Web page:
"It's not going to be any news if the United States says Assad needs to go," Clinton said at an NDU event this morning, while sitting alongside Defense Secretary Leon Panetta. "If Turkey says it, if [Saudi Arabian ruler] King Abdullah says it, if other people say it, there is no way the Assad regime can ignore it. We don't have very much going on with Syria, because of a long history of challenging problems with them."
The administration's diplomatic options with Damascus are few. Despite the fact that the U.S. has not recalled Ambassador Robert Ford from the embassy, there are reportedly no direct interactions between the United States and the Syrian regime.
"I am a big believer in results over rhetoric," she said. "And I think what we're doing is putting together a very careful set of actions and statements that will make our views very clear; and to have other voices, particularly from the region, as part of that is essential for there to be any impact within Syria."
It's true that the administration has been steadily rolling out sanctions on the Syrian regime and pressing other countries, especially Turkey, to exert their influence over Assad. Clinton spoke with Turkish Foreign Minister Ahmet Davutoglu before he went to Damascus, and State Department official Fred Hof visited Ankara the same week. And while Davutoglu has ramped up the rhetoric -- most recently saying that Assad must change course "or else" suffer some as-yet unspecified consequences -- the Syrian regime has only increased its violence against the domestic protest movement in recent days.
In Washington, senators and critics have been calling on the administration to remove the confusion from its declaratory policy on Syria, caused by a series of gradually and incrementally harsher condemnations of the regime's actions -- but all of them stopping short of a call for Assad to go. In the cases of Egypt and Libya in recent months, the administration has faced criticism from all sides for being either too slow or too quick to call for Hosni Mubarak and Muammar al-Qaddafi to step down, respectively.
On Aug. 11, White House spokesman Jay Carney went right up to the line and said, "Syria would be a much better place without [Assad]; he has lost his legitimacy, and now long since lost his opportunity to lead the transition that the Syrian people are demanding take place.... We believe that a transition needs to take place in Syria, and that Syria will be better off without President Assad."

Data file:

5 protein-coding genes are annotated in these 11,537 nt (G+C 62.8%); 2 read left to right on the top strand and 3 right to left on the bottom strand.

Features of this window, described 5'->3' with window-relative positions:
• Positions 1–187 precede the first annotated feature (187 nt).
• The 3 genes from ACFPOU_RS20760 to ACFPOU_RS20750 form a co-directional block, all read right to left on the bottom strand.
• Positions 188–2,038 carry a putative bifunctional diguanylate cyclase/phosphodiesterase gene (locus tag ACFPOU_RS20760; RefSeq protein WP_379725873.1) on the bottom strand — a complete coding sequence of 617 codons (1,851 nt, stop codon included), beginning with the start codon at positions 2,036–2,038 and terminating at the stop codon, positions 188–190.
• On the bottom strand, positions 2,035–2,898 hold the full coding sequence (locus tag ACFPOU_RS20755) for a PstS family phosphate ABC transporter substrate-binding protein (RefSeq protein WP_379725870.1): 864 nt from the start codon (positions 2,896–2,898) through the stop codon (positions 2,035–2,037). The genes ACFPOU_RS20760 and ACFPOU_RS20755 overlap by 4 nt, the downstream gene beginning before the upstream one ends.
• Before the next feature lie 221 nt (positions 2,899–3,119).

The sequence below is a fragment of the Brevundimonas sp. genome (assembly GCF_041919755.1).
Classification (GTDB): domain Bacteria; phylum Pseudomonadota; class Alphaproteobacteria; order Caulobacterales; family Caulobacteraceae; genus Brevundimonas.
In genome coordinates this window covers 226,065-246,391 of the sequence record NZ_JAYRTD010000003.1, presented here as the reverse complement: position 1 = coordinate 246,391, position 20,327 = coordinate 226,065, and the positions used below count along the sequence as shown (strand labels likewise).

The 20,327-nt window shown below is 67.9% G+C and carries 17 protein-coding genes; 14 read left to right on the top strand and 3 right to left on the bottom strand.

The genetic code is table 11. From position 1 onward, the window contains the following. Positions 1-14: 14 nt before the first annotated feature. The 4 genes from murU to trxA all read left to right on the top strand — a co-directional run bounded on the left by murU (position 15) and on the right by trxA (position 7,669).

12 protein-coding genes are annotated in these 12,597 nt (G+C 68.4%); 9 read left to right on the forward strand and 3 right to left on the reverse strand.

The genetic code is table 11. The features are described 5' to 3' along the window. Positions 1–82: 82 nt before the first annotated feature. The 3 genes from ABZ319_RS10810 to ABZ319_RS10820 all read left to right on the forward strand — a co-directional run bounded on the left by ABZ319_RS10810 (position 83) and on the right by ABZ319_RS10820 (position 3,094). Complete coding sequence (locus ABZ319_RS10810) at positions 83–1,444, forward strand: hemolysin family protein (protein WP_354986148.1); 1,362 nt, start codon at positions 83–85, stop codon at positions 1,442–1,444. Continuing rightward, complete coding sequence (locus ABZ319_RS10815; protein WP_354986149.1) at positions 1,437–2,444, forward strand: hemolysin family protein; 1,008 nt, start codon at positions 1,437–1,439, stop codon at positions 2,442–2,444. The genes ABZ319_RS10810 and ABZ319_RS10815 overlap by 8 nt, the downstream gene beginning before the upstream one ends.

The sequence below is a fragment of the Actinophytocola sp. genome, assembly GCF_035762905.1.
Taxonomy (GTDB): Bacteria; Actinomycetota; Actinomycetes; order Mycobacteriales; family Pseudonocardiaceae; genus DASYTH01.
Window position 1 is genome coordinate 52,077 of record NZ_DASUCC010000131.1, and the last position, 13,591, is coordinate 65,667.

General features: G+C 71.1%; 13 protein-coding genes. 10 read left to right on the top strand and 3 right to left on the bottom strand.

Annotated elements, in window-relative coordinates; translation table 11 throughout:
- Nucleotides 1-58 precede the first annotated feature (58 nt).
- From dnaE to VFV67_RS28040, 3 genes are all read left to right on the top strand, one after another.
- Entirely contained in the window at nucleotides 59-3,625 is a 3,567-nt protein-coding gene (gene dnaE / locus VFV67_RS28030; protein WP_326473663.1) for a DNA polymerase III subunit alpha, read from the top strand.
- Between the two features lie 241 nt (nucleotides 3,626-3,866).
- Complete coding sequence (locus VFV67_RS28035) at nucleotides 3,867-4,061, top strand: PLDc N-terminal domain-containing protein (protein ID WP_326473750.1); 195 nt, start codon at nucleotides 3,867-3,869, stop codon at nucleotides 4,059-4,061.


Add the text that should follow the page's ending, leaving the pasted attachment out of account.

So what's keeping the White House from just pulling the trigger and publicly calling for Assad to step down?
"Basically they are there. It's just a matter of how they say it and when," said Andrew Tabler, senior fellow at the Washington Institute for Near East Policy. "It is important to be clear. The question is just when is the best time to do it."
Turkey's last ditch attempt at dialogue with the Assad regime (Davutoglu said the latest engagement attempt was Turkey's "final word" before taking steps to pressure the Syrian regime) threw a wrench in the Obama administration's timeline. The White House wants to coordinate closely with the Turks to bring maximum pressure to bear, said Tabler.
"I think the Turkish thing clearly caught them by surprise. It's slowing things down," he said. "It's important [to call for Assad to go] because it focuses the U.S. government and dispels ambiguity. But you want to make sure you say it when you have all your allies on board."
Tabler's WINEP colleague Michael Singh disagreed in an article today in Foreign Policy, where he argued that, by indicating that Assad must go but not actually saying it, the administration is confusing people in the region and leaving the opposition twisting in the wind: